The game follows this plot pretty faithfully. While interviews indicate that Bob Gale, one of the screenwriters, refused to advise on the game’s development until it was too far along to be altered, the game follows Marty as he travels across his hometown of Hill Valley, trying to achieve everything he does in the film: dodging bullies, skateboarding around town and generally trying to set his parents up while his mother tries to become his girlfriend.

Yeah, the 80s were creative and weird.

Mechanics
Back to the Future plays out in two different styles of gameplay. The main method of play involves the player controlling Marty as he runs down sections of the Hill Valley streets, trying to get from one end to the other in one piece as fast as he can. Not unlike Paperboy, the game turns Marty into a perpetually running force. You can control his speed and where he is directed, but he doesn’t stop moving toward his goal unless he runs into an obstacle. Between killer bees, hula-hooping teenyboppers, and angry bullies, you’ll see Marty fall on his face multiple times throughout the short time the game plays out.

Back to the Future 2

A classic game of “Don’t Make Out With Your Mom” ensues.

There are also a number of factors working against Marty that are more passive than the enemies, however. Each new section grants a particular amount of time to get to the end of the street. If it runs out, Marty fails, disappearing from existence and forcing the player to start that area again. At the bottom of the screen, there is also a picture not unlike the picture Marty refers to in the film. The more the player gets damaged and loses lives, the people in the picture fade away. If the center figure of Marty disappears, it’s game over.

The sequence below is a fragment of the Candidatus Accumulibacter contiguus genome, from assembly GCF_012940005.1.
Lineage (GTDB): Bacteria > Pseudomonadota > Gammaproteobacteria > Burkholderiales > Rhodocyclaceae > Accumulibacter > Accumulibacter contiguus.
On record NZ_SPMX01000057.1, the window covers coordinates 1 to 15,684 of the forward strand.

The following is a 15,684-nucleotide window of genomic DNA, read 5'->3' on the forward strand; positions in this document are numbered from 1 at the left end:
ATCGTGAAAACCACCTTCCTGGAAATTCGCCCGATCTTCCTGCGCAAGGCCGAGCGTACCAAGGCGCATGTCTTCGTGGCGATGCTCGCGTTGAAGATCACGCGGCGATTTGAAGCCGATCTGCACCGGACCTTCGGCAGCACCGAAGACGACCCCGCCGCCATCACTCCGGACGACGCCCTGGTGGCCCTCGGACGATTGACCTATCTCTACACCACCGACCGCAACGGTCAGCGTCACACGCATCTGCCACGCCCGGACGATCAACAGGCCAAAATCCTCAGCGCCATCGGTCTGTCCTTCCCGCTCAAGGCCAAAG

Luckily, there are beneficial items strewn throughout the streets to help with these issues. By collecting clocks as you travel, you can preserve the picture for longer (collecting 100 brings the picture back to full exposure, which is extra helpful). Along with that, if you can keep Marty on his feet for a while, you can pick up a bowling ball, allowing him to lob them at enemies for points and to clear his path. Keep him upright even longer, you can find a skateboard which will make him travel much faster. Should you get hit or run into anything, though, all of your powerups are lost so it’s important to be alert at all times.